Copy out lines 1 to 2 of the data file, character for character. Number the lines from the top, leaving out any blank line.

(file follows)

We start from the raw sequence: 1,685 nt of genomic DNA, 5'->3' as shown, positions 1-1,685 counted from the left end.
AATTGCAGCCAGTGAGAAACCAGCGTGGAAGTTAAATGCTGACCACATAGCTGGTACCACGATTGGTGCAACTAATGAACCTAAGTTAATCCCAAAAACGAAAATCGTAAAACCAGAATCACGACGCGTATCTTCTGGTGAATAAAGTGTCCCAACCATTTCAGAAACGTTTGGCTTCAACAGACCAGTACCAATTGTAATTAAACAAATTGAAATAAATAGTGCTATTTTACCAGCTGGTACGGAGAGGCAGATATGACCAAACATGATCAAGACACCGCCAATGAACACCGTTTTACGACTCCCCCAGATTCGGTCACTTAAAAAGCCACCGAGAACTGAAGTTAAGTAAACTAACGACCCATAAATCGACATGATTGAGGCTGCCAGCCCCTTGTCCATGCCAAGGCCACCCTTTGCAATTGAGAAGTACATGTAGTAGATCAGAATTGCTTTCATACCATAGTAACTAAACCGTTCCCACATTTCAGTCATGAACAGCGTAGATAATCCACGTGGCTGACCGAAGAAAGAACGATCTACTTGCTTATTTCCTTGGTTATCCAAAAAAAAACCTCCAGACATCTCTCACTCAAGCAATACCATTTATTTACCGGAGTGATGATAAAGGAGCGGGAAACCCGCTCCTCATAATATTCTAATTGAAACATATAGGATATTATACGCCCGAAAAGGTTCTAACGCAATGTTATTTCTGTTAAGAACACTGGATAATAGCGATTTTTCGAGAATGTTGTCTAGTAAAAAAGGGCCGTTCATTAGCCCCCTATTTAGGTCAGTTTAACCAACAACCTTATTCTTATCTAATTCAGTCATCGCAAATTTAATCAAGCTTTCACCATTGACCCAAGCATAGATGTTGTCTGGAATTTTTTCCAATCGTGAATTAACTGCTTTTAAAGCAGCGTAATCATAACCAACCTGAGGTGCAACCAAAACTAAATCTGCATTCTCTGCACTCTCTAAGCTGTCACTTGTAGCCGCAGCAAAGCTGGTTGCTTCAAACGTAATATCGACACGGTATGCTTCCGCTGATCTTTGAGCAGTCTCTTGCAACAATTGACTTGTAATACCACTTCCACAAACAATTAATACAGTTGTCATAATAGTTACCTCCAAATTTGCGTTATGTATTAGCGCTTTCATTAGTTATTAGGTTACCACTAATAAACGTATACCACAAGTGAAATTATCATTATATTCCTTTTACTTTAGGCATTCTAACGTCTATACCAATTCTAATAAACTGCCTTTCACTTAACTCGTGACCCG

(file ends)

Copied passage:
We start from the raw sequence: 1,685 nt of genomic DNA, 5'->3' as shown, positions 1-1,685 counted from the left end.
AATTGCAGCCAGTGAGAAACCAGCGTGGAAGTTAAATGCTGACCACATAGCTGGTACCACGATTGGTGCAACTAATGAACCTAAGTTAATCCCAAAAACGAAAATCGTAAAACCAGAATCACGACGCGTATCTTCTGGTGAATAAAGTGTCCCAACCATTTCAGAAACGTTTGGCTTCAACAGACCAGTACCAATTGTAATTAAACAAATTGAAATAAATAGTGCTATTTTACCAGCTGGTACGGAGAGGCAGATATGACCAAACATGATCAAGACACCGCCAATGAACACCGTTTTACGACTCCCCCAGATTCGGTCACTTAAAAAGCCACCGAGAACTGAAGTTAAGTAAACTAACGACCCATAAATCGACATGATTGAGGCTGCCAGCCCCTTGTCCATGCCAAGGCCACCCTTTGCAATTGAGAAGTACATGTAGTAGATCAGAATTGCTTTCATACCATAGTAACTAAACCGTTCCCACATTTCAGTCATGAACAGCGTAGATAATCCACGTGGCTGACCGAAGAAAGAACGATCTACTTGCTTATTTCCTTGGTTATCCAAAAAAAAACCTCCAGACATCTCTCACTCAAGCAATACCATTTATTTACCGGAGTGATGATAAAGGAGCGGGAAACCCGCTCCTCATAATATTCTAATTGAAACATATAGGATATTATACGCCCGAAAAGGTTCTAACGCAATGTTATTTCTGTTAAGAACACTGGATAATAGCGATTTTTCGAGAATGTTGTCTAGTAAAAAAGGGCCGTTCATTAGCCCCCTATTTAGGTCAGTTTAACCAACAACCTTATTCTTATCTAATTCAGTCATCGCAAATTTAATCAAGCTTTCACCATTGACCCAAGCATAGATGTTGTCTGGAATTTTTTCCAATCGTGAATTAACTGCTTTTAAAGCAGCGTAATCATAACCAACCTGAGGTGCAACCAAAACTAAATCTGCATTCTCTGCACTCTCTAAGCTGTCACTTGTAGCCGCAGCAAAGCTGGTTGCTTCAAACGTAATATCGACACGGTATGCTTCCGCTGATCTTTGAGCAGTCTCTTGCAACAATTGACTTGTAATACCACTTCCACAAACAATTAATACAGTTGTCATAATAGTTACCTCCAAATTTGCGTTATGTATTAGCGCTTTCATTAGTTATTAGGTTACCACTAATAAACGTATACCACAAGTGAAATTATCATTATATTCCTTTTACTTTAGGCATTCTAACGTCTATACCAATTCTAATAAACTGCCTTTCACTTAACTCGTGACCCG